Judgement Day: Players use new gum shield intended to monitor concussion

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PROTECHT: A gum shield which helps detect concussions?
Guinness Pro14: Cardiff Blues v Ospreys
Venue: Principality Stadium, Cardiff Date: Saturday, 27 April Kick-off: 17:15 GMT
Coverage: Commentary on BBC Radio Wales and BBC Radio Cymru and updates on the BBC Sport website

A high-tech gum shield could help monitor concussion in rugby, its Welsh developers hope.

The technology allows head impact data to be transmitted immediately to medical staff on the sidelines.

Ospreys and Cardiff Blues players will wear the mouth guards in a crucial Pro14 rugby match at Cardiff's Principality Stadium on 27 April.

"We see this as vital for the game," said Sport and Wellbeing Analytics (SWA) chief executive Chris Turner.

The Swansea-based company (SWA) and researchers at Swansea University have been working on the micro-chipped mouth guards for two and a half years and Ospreys have been using them in competitive games since October 2018.

SWA have partnered with manufacturers OPRO to create the mouth guards.

The technology is known as the PROTECHT system that monitors and manages head impact data.

A microchip in the mouth guard sends messages to a computer which registers and stores information on individual players to determine the effect of blows to the head.

The information could prompt more rapid intervention by medical staff during games and provide more detailed medical information in training.

Swansea-based company Sport and Wellbeing Analytics and researchers at Swansea University have been working on the micro-chipped mouth guards for two and a half years
Swansea-based company Sport and Wellbeing Analytics and researchers at Swansea University have been working on the micro-chipped mouth guards for two and a half years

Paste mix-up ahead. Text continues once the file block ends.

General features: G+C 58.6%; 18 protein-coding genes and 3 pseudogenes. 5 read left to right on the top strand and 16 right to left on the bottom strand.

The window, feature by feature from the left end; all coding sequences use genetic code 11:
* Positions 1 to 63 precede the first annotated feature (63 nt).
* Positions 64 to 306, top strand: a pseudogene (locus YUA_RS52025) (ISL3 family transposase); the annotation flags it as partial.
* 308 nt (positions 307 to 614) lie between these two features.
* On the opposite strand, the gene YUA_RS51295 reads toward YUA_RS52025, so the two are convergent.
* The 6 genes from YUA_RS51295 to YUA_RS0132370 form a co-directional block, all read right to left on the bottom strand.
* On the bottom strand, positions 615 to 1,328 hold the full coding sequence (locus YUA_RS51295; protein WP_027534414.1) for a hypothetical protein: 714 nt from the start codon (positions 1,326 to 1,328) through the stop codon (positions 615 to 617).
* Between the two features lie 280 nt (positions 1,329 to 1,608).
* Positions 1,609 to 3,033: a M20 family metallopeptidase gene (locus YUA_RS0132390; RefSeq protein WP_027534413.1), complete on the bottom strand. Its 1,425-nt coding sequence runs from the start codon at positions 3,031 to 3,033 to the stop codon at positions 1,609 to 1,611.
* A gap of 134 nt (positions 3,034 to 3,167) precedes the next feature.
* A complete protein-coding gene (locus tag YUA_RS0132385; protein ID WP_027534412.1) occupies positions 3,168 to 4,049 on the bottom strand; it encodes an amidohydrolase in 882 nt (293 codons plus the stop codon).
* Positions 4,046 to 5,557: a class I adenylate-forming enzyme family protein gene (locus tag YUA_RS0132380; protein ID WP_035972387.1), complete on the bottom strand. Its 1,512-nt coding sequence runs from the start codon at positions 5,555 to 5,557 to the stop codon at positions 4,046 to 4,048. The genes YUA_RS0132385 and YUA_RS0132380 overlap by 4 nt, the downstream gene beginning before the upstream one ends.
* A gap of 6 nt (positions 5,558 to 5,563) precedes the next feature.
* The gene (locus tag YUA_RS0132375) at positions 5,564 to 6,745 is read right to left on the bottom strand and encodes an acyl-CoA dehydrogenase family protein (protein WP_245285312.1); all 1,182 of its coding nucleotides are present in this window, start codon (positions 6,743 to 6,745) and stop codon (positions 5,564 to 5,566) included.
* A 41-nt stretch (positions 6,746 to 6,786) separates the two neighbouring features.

Ospreys and Blues players first wore the equipment in a Pro14 match last January.

"We are trying to make it as unobtrusive, but the information coming out is going to be crucial," said Turner.

"It is going to help players be sure they will be looked after properly so the player welfare aspect is important.

"Training, where a lot of the injuries occur, is also now able to be monitored with a greater precision than it has before."

The product is still being trialled, but there are long-term plans to introduce it at grassroots level if it is officially ratified.

"We have been developing this to make sure we get the science aspect right," said Turner.

"Embedding it in a mouth guard has taken work and we have worked a lot with the players so they are comfortable with the technology.

"There are a lot of challenges to make sure we get the sensors working in real time over the distances in all weathers.

"We have to start with the elite game because that will give us the credibility to take it down to the grassroots."

A player's view

George North and Tomos Williams
George North in action for Ospreys against Cardiff Blues

Ospreys, Wales and British & Irish Lions wing George North suffered a series of concussions starting in 2015 leading to an enforced period of time out of the game.

"From a players' point of view it's a massive step forward," he said.

"It is reassuring when you think how much concussion has been documented over the last three or four seasons.

"The treatment has come on leaps and bounds and this information adds another dimension along with the introduction of the neutral doctor.

"It is not going to change any of the protocols or the return-to-play process, but in terms of the fact they have an extra instrument to use wisely, that is a good thing.

"It allows you to monitor how many impacts you take and the build-up of contact before you get back into full training again."

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